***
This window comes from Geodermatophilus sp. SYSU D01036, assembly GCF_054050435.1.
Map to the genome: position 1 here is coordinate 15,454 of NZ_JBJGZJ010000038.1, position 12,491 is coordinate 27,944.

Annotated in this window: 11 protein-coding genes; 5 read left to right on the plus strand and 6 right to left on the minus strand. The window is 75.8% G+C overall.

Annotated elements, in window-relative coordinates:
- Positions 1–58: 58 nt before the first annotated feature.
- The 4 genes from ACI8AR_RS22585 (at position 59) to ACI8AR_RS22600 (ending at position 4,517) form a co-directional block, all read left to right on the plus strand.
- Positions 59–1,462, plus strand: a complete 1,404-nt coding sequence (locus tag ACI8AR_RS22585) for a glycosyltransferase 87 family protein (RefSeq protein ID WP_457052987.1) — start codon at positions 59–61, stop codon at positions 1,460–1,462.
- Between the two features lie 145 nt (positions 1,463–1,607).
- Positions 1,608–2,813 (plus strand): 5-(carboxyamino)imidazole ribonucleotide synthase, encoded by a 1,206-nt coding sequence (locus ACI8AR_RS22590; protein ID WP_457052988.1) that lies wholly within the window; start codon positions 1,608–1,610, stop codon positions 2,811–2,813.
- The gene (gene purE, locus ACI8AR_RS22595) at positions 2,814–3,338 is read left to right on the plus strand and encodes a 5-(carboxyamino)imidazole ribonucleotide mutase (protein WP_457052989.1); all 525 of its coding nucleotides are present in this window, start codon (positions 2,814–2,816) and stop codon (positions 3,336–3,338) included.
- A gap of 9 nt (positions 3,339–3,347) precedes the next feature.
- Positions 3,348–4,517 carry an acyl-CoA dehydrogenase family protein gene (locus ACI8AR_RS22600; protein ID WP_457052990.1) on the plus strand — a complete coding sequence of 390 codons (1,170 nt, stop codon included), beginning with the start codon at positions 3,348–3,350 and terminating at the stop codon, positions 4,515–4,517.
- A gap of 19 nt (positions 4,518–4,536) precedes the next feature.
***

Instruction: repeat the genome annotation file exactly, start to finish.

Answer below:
This window comes from Geodermatophilus sp. SYSU D01036, assembly GCF_054050435.1.
Map to the genome: position 1 here is coordinate 15,454 of NZ_JBJGZJ010000038.1, position 12,491 is coordinate 27,944.

Annotated in this window: 11 protein-coding genes; 5 read left to right on the plus strand and 6 right to left on the minus strand. The window is 75.8% G+C overall.

Annotated elements, in window-relative coordinates:
- Positions 1–58: 58 nt before the first annotated feature.
- The 4 genes from ACI8AR_RS22585 (at position 59) to ACI8AR_RS22600 (ending at position 4,517) form a co-directional block, all read left to right on the plus strand.
- Positions 59–1,462, plus strand: a complete 1,404-nt coding sequence (locus tag ACI8AR_RS22585) for a glycosyltransferase 87 family protein (RefSeq protein ID WP_457052987.1) — start codon at positions 59–61, stop codon at positions 1,460–1,462.
- Between the two features lie 145 nt (positions 1,463–1,607).
- Positions 1,608–2,813 (plus strand): 5-(carboxyamino)imidazole ribonucleotide synthase, encoded by a 1,206-nt coding sequence (locus ACI8AR_RS22590; protein ID WP_457052988.1) that lies wholly within the window; start codon positions 1,608–1,610, stop codon positions 2,811–2,813.
- The gene (gene purE, locus ACI8AR_RS22595) at positions 2,814–3,338 is read left to right on the plus strand and encodes a 5-(carboxyamino)imidazole ribonucleotide mutase (protein WP_457052989.1); all 525 of its coding nucleotides are present in this window, start codon (positions 2,814–2,816) and stop codon (positions 3,336–3,338) included.
- A gap of 9 nt (positions 3,339–3,347) precedes the next feature.
- Positions 3,348–4,517 carry an acyl-CoA dehydrogenase family protein gene (locus ACI8AR_RS22600; protein ID WP_457052990.1) on the plus strand — a complete coding sequence of 390 codons (1,170 nt, stop codon included), beginning with the start codon at positions 3,348–3,350 and terminating at the stop codon, positions 4,515–4,517.
- A gap of 19 nt (positions 4,518–4,536) precedes the next feature.